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A quick example of what I want using bash scripting:

#!/bin/bash
echo "Insert the price you want to calculate:"
read float
echo "This is the price without taxes:"
echo "scale=2; $float/1.18" |bc -l
read -p "Press any key to continue..."
bash scriptname.sh

Assuming that the price is: 48.86 The answer will be:41.406779661 (41.40 actually because I'm using scale=2;)

My Question is: How I round the second decimal to show the answer in this way?: 41.41

share|improve this question
    
I find it weird because "printf "%0.2f\n" 41.445" does now work but "printf "%0.2f\n" 41.435 and printf "%0.2f\n" 41.455" do. Even your own case works (On 12.04) but not with the .445 –  Luis Alvarado Aug 24 '12 at 16:44
1  
IMHO, nobody has answered this question satisfactorily, perhaps because bc cannot achieve what is being requested (or at least the question I was asking when I found this post), which is how to round decimals using bc (that happens to be called by bash). –  Adam Katz May 21 at 22:51

5 Answers 5

up vote 12 down vote accepted

A bash round function:

round()
{
echo $(printf %.$2f $(echo "scale=$2;(((10^$2)*$1)+0.5)/(10^$2)" | bc))
};

Used in your code example:

#!/bin/bash
# the function "round()" was taken from 
# http://stempell.com/2009/08/rechnen-in-bash/

# the round function:
round()
{
echo $(printf %.$2f $(echo "scale=$2;(((10^$2)*$1)+0.5)/(10^$2)" | bc))
};

echo "Insert the price you want to calculate:"
read float
echo "This is the price without taxes:"
#echo "scale=2; $float/1.18" |bc -l
echo $(round $float/1.18 2);
read -p "Press any key to continue..."

Good luck :o)

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1  
Right now, this is the nicest way to do it, thanks for your knowledge. –  blackedx Aug 24 '12 at 16:51
    
btw, if the number is negative, we have to use -0.5 –  Aquarius Power Jun 4 '14 at 4:47
    
Couldn't get the example to work on the testing console! "Debugging" a little revealed that for e. g. $2 = 3 I had to use echo $(env printf %.3f $(echo "scale=3;((1000*$1)+0.5)/1000" | bc)). Mind the env before printf! This'll teach ya again that it's always important to understand what you're copy-pasting from elsewhere. –  syntaxerror Oct 23 '14 at 23:04
    
@Aquarius Power thanks for the inspiration! I've now forked a version of the above script which will work with both negative and positive numbers. –  syntaxerror Oct 23 '14 at 23:48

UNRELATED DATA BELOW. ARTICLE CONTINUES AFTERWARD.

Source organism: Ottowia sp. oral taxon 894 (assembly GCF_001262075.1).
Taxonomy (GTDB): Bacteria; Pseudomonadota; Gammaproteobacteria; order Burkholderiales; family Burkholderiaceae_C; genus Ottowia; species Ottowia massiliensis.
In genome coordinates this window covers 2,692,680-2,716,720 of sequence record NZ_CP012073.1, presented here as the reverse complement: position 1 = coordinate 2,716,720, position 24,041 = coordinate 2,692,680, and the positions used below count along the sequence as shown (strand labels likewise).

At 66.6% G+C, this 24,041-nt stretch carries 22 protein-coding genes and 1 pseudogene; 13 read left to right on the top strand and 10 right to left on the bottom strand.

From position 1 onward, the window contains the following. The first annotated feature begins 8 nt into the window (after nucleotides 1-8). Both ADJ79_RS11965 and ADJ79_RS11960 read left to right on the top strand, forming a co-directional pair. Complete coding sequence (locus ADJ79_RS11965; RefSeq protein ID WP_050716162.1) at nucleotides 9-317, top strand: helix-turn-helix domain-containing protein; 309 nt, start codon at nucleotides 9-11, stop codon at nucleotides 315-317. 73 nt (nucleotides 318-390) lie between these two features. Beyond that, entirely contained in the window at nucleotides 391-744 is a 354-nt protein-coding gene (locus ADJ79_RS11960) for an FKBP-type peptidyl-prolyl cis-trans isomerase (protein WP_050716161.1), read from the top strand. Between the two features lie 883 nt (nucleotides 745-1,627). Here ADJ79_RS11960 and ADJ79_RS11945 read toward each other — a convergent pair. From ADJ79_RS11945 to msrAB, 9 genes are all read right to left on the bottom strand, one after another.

This is unnecessarily complicated and does all kinds of extra arithmetic to arrive at the simpler answers provided by migas and zuberuber. –  Adam Katz May 21 at 22:46

Bash/awk rounding:

echo "23.49" | awk '{printf("%d\n",$1 + 0.5)}'  

If you have python you can use something like this:

echo "4.678923" | python -c "print round(float(raw_input()))"
share|improve this answer
    
Thanks for the tip but it doesn't solve what I need. I have to do it just by using bash... –  blackedx Aug 24 '12 at 14:39
    
The python command is more readable and good for quick scripts. Also supports arbitrary digit rounding by adding e.g. ", 3" to the round function. Thanks –  Jordan Trudgett Nov 13 '13 at 2:07
    
echo "$float" |awk '{printf "%.2f", $1/1.18}' will perform the question's requested math to the requested percision of hundredths. That's as much "using bash" as the bc call in the question. –  Adam Katz May 21 at 22:41

Simplest solution:

printf %.2f $(echo "$float/1.18" | bc -l)
share|improve this answer

I'm still looking for a pure bc answer to how to round just one value within a function, but here's a pure bash answer:

#!/bin/bash

echo "Insert the price you want to calculate:"
read float
echo "This is the price without taxes:"

embiggen() {
  local int precision fraction=""
  if [ "$1" != "${1#*.}" ]; then  # there is a decimal point
    fraction="${1#*.}"       # just the digits after the dot
  fi
  int="${1%.*}"              # the float as a truncated integer
  precision="${#fraction}"   # the number of fractional digits
  echo $(( 10**10 * $int$fraction / 10**$precision ))
}

# round down if negative
if [ "$float" != "${float#-}" ]
  then round="-5000000000"
  else round="5000000000"
fi

# calculate rounded answer (sans decimal point)
answer=$(( ( `embiggen $float` * 100 + $round ) / `embiggen 1.18` ))

int=${answer%??}  # the answer as a truncated integer